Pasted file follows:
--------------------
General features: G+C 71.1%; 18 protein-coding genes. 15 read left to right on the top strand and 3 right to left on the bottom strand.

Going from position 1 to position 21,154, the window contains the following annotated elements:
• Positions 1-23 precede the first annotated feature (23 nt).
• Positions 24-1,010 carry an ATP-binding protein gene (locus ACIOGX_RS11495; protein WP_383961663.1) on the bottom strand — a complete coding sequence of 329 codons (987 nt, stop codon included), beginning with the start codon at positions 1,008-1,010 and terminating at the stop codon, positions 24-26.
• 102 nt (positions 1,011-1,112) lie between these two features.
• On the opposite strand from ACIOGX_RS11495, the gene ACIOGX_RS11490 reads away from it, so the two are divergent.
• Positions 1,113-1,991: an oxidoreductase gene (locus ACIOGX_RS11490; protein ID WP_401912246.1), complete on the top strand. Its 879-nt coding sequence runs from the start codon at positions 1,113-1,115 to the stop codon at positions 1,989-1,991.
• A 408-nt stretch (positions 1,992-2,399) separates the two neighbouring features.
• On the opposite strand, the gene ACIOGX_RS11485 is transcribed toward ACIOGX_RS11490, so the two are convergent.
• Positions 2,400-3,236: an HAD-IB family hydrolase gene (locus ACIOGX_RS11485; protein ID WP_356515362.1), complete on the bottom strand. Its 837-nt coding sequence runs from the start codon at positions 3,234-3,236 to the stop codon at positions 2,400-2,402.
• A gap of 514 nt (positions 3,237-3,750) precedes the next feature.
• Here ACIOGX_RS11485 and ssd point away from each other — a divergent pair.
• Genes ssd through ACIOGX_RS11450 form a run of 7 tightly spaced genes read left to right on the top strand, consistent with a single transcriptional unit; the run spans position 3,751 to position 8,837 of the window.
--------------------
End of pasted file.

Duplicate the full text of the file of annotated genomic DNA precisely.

General features: G+C 71.1%; 18 protein-coding genes. 15 read left to right on the top strand and 3 right to left on the bottom strand.

Going from position 1 to position 21,154, the window contains the following annotated elements:
• Positions 1-23 precede the first annotated feature (23 nt).
• Positions 24-1,010 carry an ATP-binding protein gene (locus ACIOGX_RS11495; protein WP_383961663.1) on the bottom strand — a complete coding sequence of 329 codons (987 nt, stop codon included), beginning with the start codon at positions 1,008-1,010 and terminating at the stop codon, positions 24-26.
• 102 nt (positions 1,011-1,112) lie between these two features.
• On the opposite strand from ACIOGX_RS11495, the gene ACIOGX_RS11490 reads away from it, so the two are divergent.
• Positions 1,113-1,991: an oxidoreductase gene (locus ACIOGX_RS11490; protein ID WP_401912246.1), complete on the top strand. Its 879-nt coding sequence runs from the start codon at positions 1,113-1,115 to the stop codon at positions 1,989-1,991.
• A 408-nt stretch (positions 1,992-2,399) separates the two neighbouring features.
• On the opposite strand, the gene ACIOGX_RS11485 is transcribed toward ACIOGX_RS11490, so the two are convergent.
• Positions 2,400-3,236: an HAD-IB family hydrolase gene (locus ACIOGX_RS11485; protein ID WP_356515362.1), complete on the bottom strand. Its 837-nt coding sequence runs from the start codon at positions 3,234-3,236 to the stop codon at positions 2,400-2,402.
• A gap of 514 nt (positions 3,237-3,750) precedes the next feature.
• Here ACIOGX_RS11485 and ssd point away from each other — a divergent pair.
• Genes ssd through ACIOGX_RS11450 form a run of 7 tightly spaced genes read left to right on the top strand, consistent with a single transcriptional unit; the run spans position 3,751 to position 8,837 of the window.